Pashan Quarry, Pune District, Maharashtra, India

Dimensions (H x W x D)

12.4 x 20.2 x 6.6 cm


1.703 kg

Description & Provenance

Maharashtra lies within an area of India known as the Tertiary Deccan Basalt Traps. During the Cretaceous Period (approximately 68 million years ago), the area experienced a series of intense volcanic activities that spanned the course of five years. It deposited the magma from whence the plentiful basalt of the region formed. Apophyllite typically forms as a secondary mineral in areas where volcanic activity deposited basalt and as a result, India is a popular and abundant resource. Apophyllites can vary in color but are most often clear/colorless. They may also be pale pink or green with varying degrees of transparency.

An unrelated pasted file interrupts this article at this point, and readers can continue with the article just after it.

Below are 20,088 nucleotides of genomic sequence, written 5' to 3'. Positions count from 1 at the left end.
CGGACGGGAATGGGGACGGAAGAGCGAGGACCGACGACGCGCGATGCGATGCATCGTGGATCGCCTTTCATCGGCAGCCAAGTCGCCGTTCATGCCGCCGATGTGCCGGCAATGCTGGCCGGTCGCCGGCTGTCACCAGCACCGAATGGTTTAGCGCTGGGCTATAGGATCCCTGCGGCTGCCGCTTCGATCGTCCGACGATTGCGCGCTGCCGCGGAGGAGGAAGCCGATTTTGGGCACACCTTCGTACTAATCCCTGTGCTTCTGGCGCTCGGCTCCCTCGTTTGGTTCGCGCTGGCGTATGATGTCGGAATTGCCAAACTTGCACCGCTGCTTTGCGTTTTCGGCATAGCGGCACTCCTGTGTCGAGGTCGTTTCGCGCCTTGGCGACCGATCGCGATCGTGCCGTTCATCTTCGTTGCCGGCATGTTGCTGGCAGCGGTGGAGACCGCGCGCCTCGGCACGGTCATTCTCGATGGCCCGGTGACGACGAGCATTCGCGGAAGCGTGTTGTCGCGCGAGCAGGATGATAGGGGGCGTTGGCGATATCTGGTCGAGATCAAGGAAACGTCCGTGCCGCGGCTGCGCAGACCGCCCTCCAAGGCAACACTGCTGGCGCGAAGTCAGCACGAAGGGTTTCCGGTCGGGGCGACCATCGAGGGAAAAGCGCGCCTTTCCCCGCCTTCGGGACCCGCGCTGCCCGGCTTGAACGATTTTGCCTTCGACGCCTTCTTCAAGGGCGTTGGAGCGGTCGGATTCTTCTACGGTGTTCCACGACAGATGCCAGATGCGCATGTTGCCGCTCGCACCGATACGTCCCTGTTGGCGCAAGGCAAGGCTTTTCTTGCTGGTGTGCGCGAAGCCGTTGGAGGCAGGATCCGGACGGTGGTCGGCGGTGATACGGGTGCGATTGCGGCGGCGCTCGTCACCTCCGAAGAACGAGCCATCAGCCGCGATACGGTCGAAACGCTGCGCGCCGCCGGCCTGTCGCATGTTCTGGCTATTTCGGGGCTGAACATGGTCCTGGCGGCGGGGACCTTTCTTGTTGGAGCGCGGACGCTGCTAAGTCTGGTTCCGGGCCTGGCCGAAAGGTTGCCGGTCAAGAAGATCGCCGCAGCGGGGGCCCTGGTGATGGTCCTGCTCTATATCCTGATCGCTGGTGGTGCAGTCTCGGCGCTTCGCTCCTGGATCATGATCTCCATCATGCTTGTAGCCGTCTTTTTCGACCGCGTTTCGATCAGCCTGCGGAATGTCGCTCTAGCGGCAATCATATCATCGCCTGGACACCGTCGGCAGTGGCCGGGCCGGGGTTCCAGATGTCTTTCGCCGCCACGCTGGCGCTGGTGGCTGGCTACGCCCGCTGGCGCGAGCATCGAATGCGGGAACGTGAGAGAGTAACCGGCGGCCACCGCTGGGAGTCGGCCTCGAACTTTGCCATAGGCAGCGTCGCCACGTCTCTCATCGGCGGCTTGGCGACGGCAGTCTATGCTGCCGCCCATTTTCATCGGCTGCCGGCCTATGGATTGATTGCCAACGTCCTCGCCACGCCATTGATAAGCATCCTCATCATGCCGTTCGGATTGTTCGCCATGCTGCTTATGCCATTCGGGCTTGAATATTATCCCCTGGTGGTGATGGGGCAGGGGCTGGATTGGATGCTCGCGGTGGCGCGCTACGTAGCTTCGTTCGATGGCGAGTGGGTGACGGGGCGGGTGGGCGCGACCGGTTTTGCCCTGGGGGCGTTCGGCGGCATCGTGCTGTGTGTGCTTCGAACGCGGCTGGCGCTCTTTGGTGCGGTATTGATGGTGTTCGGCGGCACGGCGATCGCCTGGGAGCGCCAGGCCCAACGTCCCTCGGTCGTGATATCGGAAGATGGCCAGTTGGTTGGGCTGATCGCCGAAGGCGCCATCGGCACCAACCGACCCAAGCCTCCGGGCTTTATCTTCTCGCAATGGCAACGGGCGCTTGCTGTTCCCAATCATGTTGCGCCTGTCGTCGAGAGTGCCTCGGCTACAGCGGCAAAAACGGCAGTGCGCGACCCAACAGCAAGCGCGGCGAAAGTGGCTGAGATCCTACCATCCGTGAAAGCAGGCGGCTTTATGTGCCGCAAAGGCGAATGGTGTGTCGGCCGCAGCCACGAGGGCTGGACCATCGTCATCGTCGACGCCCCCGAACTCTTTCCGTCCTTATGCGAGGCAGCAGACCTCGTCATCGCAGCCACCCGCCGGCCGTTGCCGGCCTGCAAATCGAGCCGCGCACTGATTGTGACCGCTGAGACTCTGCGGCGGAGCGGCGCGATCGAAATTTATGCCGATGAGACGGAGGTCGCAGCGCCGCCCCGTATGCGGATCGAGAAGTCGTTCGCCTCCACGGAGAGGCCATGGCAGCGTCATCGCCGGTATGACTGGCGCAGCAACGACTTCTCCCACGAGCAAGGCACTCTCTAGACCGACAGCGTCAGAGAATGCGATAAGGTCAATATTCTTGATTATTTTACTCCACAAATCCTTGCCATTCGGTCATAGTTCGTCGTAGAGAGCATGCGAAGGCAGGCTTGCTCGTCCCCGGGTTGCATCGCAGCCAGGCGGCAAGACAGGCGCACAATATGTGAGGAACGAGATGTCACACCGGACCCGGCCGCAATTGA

This highly aesthetic specimen is a contemporary classic, recovered in 1986. It is considerably rich in color for its species with few, if any rivals. It has dozens of attractive, well saturated, sea-foam green apophyllite crystals and its color is both well-saturated and pronounced against its contrasting matrix of snow-white heulandite. Besides color, this specimen also boasts pristine, undamaged, pyramidal crystals that formed in three major clusters. The crystals are sharp, well-defined, and the composition of their aggregates resemble chrysanthemums or succulents, dense with petals, all set against their canvas of white. The apophyllite crystals are remarkably lustrous and add a gem-like sparkle to this beautiful specimen.

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